Last wild picture
These 14-month-old Bengal tiger cubs, cooling off in the Patpara Nala watering hole in Bandhavgarh National Park, have between them killed three people. But the authorities didn’t put them down. Instead they captured them and moved them to a facility for ‘problem’ tigers in Bhopal, from which they will never be released.
While making a film about giant otters in Cocha Salvador, Peru, Charlie grew to know this four-month-old cub well. ‘He was full of personality,’ says Charlie. This portrait was taken lying down in a boat, and the cub was as curious about Charlie as Charlie was about it, craning its neck while treading water.
Armeñime, a small cove off the coast of Tenerife, is a hotspot for green sea turtles, which come to forage on the plentiful seagrass. Jordi cruised with this one in the clear water. ‘The dazzling colours and textured patterns were mesmerising,’ says Jordi, ‘and I was able to compose a picture showing just how beautiful this marine treasure is’.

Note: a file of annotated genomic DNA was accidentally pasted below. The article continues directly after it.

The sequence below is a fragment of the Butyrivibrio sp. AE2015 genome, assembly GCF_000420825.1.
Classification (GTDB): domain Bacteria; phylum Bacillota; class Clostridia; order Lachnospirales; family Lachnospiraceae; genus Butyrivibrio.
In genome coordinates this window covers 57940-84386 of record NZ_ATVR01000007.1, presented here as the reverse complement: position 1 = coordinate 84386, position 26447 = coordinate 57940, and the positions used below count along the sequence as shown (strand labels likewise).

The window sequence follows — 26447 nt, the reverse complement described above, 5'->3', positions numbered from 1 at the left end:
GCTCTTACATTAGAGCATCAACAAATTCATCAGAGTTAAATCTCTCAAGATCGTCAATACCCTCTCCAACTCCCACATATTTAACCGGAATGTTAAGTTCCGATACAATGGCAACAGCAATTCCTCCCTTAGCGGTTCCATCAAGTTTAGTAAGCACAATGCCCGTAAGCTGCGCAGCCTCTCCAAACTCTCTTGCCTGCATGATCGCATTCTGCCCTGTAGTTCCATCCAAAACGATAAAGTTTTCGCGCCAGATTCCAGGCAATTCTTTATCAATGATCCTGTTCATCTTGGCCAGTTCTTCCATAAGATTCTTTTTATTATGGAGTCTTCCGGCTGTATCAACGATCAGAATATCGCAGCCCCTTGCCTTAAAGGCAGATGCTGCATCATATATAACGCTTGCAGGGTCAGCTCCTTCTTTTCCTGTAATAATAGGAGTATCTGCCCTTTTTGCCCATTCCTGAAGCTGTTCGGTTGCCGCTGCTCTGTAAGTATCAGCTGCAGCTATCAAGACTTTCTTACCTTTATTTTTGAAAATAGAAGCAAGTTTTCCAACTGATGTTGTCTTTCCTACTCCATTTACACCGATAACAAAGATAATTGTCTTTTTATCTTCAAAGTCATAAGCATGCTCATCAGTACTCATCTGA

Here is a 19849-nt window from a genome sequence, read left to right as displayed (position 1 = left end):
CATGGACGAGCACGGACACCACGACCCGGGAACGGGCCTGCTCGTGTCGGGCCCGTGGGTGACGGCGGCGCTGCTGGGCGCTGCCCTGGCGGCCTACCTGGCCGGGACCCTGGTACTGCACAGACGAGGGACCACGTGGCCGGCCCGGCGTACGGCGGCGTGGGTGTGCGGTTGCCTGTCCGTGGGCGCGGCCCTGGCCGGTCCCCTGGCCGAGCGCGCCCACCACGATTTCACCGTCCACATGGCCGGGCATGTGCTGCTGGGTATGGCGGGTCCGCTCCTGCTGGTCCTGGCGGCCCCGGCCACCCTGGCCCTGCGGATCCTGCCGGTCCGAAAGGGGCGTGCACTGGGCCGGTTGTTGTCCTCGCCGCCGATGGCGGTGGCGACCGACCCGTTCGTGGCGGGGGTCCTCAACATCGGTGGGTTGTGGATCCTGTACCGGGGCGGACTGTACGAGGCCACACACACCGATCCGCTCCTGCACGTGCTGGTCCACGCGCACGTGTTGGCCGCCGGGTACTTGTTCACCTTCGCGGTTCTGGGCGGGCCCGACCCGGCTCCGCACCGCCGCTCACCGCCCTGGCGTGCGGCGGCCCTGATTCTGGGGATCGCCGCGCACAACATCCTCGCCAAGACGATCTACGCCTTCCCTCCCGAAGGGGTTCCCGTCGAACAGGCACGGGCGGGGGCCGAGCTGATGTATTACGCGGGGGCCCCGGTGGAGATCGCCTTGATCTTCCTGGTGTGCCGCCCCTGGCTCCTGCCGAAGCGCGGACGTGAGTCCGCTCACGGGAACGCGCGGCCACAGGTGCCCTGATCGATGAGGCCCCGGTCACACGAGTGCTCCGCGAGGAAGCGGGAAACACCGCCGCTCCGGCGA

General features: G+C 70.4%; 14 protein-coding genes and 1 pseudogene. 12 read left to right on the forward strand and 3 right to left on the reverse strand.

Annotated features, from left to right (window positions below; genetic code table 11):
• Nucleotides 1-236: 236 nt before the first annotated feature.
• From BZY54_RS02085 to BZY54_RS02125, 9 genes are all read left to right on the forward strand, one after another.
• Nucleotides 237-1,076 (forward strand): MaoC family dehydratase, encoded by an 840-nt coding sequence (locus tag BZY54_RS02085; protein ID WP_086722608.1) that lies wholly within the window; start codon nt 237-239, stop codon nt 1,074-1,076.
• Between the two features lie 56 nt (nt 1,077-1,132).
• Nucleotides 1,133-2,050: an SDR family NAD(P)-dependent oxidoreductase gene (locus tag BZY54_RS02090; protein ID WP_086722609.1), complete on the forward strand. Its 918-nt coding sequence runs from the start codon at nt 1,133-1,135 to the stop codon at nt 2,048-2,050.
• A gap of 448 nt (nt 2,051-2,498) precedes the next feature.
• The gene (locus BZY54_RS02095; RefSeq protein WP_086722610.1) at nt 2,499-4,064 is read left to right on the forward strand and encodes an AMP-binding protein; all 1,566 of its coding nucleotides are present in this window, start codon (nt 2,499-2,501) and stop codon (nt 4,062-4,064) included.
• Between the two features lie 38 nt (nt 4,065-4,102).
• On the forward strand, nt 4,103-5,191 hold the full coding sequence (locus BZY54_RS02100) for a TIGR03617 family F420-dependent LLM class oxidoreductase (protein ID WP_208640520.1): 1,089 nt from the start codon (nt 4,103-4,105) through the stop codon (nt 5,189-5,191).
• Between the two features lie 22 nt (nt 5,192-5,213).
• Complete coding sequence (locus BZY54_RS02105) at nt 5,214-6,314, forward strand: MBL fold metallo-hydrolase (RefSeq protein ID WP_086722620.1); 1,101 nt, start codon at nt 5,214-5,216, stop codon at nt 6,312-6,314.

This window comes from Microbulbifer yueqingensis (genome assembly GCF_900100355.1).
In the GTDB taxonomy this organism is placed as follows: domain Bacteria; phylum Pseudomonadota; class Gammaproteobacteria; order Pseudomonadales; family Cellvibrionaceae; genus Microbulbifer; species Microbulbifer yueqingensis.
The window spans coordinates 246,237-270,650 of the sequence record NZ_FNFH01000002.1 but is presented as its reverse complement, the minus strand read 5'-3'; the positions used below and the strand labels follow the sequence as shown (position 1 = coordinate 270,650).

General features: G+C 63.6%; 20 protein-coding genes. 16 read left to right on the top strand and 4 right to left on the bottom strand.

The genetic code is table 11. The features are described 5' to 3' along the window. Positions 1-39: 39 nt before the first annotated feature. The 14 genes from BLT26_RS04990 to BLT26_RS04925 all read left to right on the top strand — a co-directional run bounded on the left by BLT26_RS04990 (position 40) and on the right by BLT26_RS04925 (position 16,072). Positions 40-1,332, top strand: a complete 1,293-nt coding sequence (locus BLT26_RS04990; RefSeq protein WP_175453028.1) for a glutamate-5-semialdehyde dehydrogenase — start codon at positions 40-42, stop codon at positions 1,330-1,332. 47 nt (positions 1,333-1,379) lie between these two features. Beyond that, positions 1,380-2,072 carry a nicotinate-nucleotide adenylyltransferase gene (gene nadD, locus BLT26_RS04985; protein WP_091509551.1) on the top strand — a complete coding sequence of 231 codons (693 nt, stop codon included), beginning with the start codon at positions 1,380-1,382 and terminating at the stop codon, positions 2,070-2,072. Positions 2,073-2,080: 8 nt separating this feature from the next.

Squatting in the middle of the snow-covered road was what looked like a lump of puffed-up black. As John drove slowly towards it, he realised it was a raven. ‘It just sat there, looking as though it had just got out of bed. Looking through the images afterwards, I laughed out loud.’
Two young Sulawesi crested macaques were enjoying a boisterous game with an older, stronger male. When they huddled briefly together, Jami snatched a close-up. As she did, the older male threw her a challenging look. ‘I didn’t take it lightly,’ Jami says, and she quickly withdrew to a safe distance.
Fairy Lake fir
The area around Port Renfrew has been heavily logged, so for Adam this miniature Douglas fir growing in the middle of Fairy Lake was symbolic. ‘It always amazes me how resilient nature is and what a tenacious existence some plants live.’ Adam focussed on the tree, to exclude the vegetation around the lake, and waited for a mirror-still moment.
Lookout for lions
Charlie was filming lions when he came across these cheetahs. They too were watching the lions. ‘Once the danger had gone,’ Charlie says, ‘they relaxed into a gloriously mirrored pose, in the middle of a curved rock, under a symmetry of clouds’. Charlie photographed them with a converted infrared camera, to turn the azure sky dark and dramatic.